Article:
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Printed From: SFReader
Category: Watching
Forum Name: Movie Reviews
Forum Description: SFReader Movie Reviews
Printed Date: Jul-18-2024 at 4:07pm
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Topic: Maggie
Posted By: SFReader
Subject: Maggie
Date Posted: Jun-22-2015 at 9:04am
maggie movie posterMaggie (2015) Rated PG-13
Starring Arnold Schwarzenegger, Abigail Breslin, Joely Richardson
Directed by Henry Hobson
Reviewed by Dave Felts
Rating: (2.5/5)

In this version of a post-apocalyptic zombie world, a virus called the necroambulist virus, has broken out in a deadly pandemic causes people to slowly necrotize while at the same time rendering them violent and hungry. The incubation period is typically a few weeks, so once a person is infected, they have plenty of time to contemplate their impending death, as do those around them. 

Maggie (Abigail Breslin) is a teenager who has been infected. After a certain point, an infected person is rounded up and put into quarantine. Naturally, her parents -- father Wade (Arnold Schwarzenegger) and step-mother Caroline (Joely Richardson) want to delay this as long as possible. Its easy to commiserate with loving parents who want to spend as much time with their terminally ill child as they can. But maybe loving parents aren't best ones to decide when she's too dangerous to keep free. 

At the beginning of the movie, Maggie is still in the very early stages of infection. She's allowed to return home with her father, who is warned that he must take her to quarantine once her symptoms become worse. What we have is a film that is really about a teenager with a terminal illness and how she and her family face her illness and deal with the time she has left.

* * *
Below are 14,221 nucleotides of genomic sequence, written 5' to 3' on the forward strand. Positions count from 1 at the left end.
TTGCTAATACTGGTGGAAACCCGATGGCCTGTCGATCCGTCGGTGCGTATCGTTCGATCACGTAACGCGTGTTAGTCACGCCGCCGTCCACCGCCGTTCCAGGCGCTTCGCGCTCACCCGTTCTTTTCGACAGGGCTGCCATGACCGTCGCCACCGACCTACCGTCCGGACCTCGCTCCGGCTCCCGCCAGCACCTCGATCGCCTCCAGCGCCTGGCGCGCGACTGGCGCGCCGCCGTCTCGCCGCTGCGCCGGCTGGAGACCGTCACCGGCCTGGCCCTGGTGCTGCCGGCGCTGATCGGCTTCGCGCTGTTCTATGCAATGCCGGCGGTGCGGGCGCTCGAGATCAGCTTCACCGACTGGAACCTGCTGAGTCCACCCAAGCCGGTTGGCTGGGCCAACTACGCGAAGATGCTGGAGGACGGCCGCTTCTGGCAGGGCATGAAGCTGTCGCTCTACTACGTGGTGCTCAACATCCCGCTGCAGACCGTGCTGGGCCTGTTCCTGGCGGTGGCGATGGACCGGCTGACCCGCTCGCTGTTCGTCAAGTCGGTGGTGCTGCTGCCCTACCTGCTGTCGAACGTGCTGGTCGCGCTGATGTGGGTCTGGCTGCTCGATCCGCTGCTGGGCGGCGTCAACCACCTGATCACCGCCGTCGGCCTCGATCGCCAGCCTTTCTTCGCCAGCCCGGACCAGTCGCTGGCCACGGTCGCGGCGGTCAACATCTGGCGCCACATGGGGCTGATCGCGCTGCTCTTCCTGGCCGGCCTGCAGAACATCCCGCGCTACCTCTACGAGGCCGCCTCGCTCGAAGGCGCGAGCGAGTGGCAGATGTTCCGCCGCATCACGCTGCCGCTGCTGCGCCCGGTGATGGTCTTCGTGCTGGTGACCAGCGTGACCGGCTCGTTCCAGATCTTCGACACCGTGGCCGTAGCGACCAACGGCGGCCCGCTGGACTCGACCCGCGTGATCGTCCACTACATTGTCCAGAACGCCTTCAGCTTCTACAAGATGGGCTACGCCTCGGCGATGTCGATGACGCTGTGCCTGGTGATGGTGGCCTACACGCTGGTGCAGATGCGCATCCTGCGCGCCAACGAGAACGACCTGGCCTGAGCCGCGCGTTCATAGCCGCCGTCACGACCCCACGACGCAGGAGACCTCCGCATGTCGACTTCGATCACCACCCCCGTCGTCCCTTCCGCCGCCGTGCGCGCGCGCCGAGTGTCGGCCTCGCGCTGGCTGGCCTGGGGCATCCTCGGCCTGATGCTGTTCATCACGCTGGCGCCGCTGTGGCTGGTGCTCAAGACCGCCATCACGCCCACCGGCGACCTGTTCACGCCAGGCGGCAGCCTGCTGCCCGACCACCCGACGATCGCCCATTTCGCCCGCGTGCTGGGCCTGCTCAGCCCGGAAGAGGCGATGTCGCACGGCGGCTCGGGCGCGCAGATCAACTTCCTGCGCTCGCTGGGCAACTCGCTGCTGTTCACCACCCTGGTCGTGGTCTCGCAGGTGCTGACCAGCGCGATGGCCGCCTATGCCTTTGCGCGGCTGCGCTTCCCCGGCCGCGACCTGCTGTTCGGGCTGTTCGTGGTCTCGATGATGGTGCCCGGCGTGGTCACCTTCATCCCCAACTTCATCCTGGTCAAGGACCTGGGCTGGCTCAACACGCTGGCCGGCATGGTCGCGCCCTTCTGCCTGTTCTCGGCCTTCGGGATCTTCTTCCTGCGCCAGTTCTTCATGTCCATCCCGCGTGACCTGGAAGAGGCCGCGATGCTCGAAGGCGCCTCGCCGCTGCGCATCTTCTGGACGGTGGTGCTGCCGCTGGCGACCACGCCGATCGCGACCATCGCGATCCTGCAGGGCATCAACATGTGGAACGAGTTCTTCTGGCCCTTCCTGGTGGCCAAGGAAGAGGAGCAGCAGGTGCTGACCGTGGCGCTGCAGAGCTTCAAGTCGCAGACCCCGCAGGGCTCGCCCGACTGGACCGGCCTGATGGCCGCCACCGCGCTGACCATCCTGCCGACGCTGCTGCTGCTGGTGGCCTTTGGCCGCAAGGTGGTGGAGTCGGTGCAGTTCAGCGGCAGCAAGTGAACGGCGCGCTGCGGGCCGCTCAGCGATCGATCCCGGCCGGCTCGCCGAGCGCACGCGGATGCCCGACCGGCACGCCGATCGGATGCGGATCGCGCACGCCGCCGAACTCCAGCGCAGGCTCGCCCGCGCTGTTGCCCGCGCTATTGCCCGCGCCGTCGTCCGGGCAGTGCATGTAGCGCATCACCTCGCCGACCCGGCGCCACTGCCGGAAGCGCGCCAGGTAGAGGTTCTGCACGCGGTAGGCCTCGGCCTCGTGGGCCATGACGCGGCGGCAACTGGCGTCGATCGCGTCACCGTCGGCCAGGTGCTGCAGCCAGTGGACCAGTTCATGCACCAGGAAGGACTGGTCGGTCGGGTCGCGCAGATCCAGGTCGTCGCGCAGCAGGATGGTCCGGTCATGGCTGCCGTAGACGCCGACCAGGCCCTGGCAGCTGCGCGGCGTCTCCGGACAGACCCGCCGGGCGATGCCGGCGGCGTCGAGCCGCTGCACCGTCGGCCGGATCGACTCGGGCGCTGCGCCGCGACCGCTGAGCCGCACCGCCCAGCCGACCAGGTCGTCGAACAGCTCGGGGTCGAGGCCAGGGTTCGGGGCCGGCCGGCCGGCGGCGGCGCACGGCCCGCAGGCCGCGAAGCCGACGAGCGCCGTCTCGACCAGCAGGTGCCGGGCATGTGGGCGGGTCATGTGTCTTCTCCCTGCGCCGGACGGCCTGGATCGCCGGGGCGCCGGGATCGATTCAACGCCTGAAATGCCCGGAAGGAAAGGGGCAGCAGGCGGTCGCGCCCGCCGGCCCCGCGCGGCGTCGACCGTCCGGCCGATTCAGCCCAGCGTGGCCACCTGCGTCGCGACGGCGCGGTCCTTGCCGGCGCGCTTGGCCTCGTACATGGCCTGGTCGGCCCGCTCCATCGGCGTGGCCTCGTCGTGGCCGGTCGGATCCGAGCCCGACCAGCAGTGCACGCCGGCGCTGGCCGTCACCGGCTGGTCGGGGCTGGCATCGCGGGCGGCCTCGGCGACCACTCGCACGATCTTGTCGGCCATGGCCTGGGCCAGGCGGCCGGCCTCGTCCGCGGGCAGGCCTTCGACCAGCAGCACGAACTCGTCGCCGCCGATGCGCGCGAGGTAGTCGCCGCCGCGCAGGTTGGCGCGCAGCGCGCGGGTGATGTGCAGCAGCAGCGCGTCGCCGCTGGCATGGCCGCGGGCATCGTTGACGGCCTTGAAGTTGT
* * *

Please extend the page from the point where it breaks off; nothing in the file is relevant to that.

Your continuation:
I thought Schwarzenegger did an adequate job portraying a grieving father, one who even faced with the undeniable truth of the situation still doesn't want to accept it. It's very easy to understand his motivations, even after it becomes apparent that Maggie might be becoming dangerous. It's still hard for me to get past his voice. How did a guy with that accent end up being a down-trodden farmer named Wade living in the Midwest?

Breslin (who is an Oscar-nominee) did a great  job portraying a teenager who, much too soon, has to come to grips with her mortality. We see how slowly coming to realize that her future will never arrive and her dreams will never come true. All pretty heartbreaking stuff. 

There's very little in the way of actual horror, which might disappoint some zombie fans looking for a Walking Dead or George Romero style survivor tale. It's a slow paced film that actually took me a few tries to get through. There's just not that much going on. If you're not a parent or someone who's had a loved one experience a terminal illness , you'll probably be bored. 

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